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A Minor Problem II

We’re spending two days on minors at the college. If you haven’t, read this article, which we’ll be covering, before proceeding to the excerpted text below:

Having established how minors better illustrate an applicant’s areas of specialization to employers, and why specialization is even important in one’s education to begin with, we can now examine how minors could help support a diverse education in particular. Currently, about 38 percent of students at the College double major. Double majors take up a significant fraction of one’s education, and ought to be pursued by a more limited group of students to whom a pair of majors confers some unique value in light of their interests. At a school where breadth and diversity, especially in coursework, are core tenets of the education, it’s surprising that such a wide swath of the student body pours their academic careers primarily into two areas of study. But, this phenomenon is not a reflection of a student body that is set on double majoring. At Dartmouth, a slightly larger institution which is less devoted to the liberal arts than here, only about 15 percent of the students double major. This is because 30 percent of students at Dartmouth graduate with a minor.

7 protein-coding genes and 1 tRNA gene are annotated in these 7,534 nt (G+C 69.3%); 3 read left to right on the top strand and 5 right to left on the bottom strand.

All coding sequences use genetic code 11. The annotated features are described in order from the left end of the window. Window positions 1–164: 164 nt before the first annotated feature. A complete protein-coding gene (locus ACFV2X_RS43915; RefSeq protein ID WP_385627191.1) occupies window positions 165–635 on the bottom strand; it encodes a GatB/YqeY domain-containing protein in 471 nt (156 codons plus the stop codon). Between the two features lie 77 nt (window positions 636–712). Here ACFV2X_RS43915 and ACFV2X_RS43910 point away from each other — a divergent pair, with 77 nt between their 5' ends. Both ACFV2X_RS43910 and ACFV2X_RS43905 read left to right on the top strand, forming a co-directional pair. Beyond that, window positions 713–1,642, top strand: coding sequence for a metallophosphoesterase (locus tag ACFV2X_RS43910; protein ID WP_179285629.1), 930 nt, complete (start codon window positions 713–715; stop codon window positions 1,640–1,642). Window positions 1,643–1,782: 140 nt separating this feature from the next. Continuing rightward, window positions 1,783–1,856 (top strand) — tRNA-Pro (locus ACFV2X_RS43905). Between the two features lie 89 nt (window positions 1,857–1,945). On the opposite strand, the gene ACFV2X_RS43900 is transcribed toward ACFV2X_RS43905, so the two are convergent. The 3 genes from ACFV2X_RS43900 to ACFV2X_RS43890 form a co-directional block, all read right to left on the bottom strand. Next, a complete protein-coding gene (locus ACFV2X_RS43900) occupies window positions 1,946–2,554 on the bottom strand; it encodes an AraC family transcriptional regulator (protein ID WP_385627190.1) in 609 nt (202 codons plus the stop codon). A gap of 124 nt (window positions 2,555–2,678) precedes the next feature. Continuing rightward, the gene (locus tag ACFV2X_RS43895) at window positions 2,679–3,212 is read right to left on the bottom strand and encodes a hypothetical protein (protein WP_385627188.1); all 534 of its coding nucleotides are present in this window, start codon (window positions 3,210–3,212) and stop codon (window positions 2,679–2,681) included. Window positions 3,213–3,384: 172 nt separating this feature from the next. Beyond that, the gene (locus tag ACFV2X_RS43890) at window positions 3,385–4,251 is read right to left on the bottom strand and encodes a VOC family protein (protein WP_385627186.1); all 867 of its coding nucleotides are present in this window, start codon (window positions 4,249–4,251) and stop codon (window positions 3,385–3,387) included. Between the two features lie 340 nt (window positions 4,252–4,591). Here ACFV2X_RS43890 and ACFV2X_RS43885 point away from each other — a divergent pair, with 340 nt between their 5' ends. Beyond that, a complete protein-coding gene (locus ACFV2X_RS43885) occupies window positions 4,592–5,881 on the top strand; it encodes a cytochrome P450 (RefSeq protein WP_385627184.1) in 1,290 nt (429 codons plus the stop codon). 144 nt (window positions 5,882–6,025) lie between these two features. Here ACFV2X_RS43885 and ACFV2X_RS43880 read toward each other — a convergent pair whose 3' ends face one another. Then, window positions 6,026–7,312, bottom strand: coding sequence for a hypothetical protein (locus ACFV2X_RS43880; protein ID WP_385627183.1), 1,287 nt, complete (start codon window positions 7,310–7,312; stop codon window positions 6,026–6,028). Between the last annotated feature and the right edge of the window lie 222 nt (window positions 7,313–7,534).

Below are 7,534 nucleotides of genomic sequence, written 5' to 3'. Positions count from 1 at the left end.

While I duly commend our student authors for coming at Dartmouth sideways like that (“less devoted” to the liberal arts? Ouch!),  I think they’re burying the lede somewhat. Why does anyone care about minors to begin with? I doubt it’s a money thing. We went over this briefly yesterday, but, all save for the most optimistic would agree that minors are usually of middling value in the job market.

The only serious reason remaining for pursuing a minor (other than vanity) is for the structure that a minor degree builds into your education. And that’s what we should really be worried about: are students flocking towards supernumerary minors and majors because so much of their non-major coursework lacks coherence, and structure?